Diamond talks about how rich cultures can save their own resources and uses Japan as an example. The US is another. The forests in the NorthEast have been reestablishing since the advent of large commercial farming. You can see old stone fences in what, to our eye, looks like a mature forest. For one thing we don't really know what 'wilderness' looks like. Dad took me to Cook State Park near Erie once. That is a small patch that missed the loggers saw. Huge trees here on the East Coast, really changes your sense of scale.
Try driving from NYC to Chicago and realize that every single tree over your entire vista was cut, by hand saw.
Now however the US is loosing its wealth, in the sense of PO. Cheap calories have allowed us to develop the temperate zones where heat is a necessity. And we have a large housing investment that was designed for a time of cheap calories, inefficient at heating. While we CAN build houses that are very efficient we CAN NOT replace our existing housing stock.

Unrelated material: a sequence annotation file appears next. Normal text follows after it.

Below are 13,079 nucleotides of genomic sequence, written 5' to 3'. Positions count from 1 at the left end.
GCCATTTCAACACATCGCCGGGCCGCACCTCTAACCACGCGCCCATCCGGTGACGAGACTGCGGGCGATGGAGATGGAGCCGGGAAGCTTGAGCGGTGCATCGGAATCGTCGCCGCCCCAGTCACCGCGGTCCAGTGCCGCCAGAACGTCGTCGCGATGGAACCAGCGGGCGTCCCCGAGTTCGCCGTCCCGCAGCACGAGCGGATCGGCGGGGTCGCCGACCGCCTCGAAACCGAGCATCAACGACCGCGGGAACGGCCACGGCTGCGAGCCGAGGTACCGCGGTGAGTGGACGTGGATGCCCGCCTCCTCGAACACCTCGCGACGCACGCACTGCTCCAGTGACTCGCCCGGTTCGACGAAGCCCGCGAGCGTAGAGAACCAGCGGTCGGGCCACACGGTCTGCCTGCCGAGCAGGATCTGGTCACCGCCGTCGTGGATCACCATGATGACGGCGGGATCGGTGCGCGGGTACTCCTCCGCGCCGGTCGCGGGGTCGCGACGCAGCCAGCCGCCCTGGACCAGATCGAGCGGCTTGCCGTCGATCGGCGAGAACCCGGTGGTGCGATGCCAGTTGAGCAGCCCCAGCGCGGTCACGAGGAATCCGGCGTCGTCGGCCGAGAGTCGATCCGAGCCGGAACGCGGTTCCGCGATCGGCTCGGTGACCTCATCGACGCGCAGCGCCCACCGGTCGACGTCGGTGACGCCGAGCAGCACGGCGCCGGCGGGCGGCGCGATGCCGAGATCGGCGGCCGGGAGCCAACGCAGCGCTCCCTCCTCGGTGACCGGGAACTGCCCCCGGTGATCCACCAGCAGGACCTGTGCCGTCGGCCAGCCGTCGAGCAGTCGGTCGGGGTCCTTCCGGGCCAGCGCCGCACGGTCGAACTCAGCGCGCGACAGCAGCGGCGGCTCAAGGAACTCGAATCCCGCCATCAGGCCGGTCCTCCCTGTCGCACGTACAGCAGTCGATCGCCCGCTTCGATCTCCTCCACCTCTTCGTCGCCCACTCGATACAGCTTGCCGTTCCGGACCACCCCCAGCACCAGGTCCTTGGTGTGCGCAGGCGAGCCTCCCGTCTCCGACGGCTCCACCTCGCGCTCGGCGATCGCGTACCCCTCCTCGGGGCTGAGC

As PO gains ground I fear we will see a return to natural wood for heating, which will further pollute the air and destroy the forests and the ground there under. Think Haiti on steroids. The only alternative is if something else thins the population first.
In any case the population will thin drastically. But then will it thin enough to allow Nature to recover? Or will we have enough marginal population to keep the ground stripped? Or, perhaps, we will create a Venus atmosphere where both sides are loosers as Hansen fears.
When going through hell, keep going! Churchill
Nothing is ever lost by courtesy. It is the the cheapest of pleasures, costs nothing, and conveys much. E Wiman
I know there’s no solution, so I just enjoy what’s here and I enjoy the journey G Carlin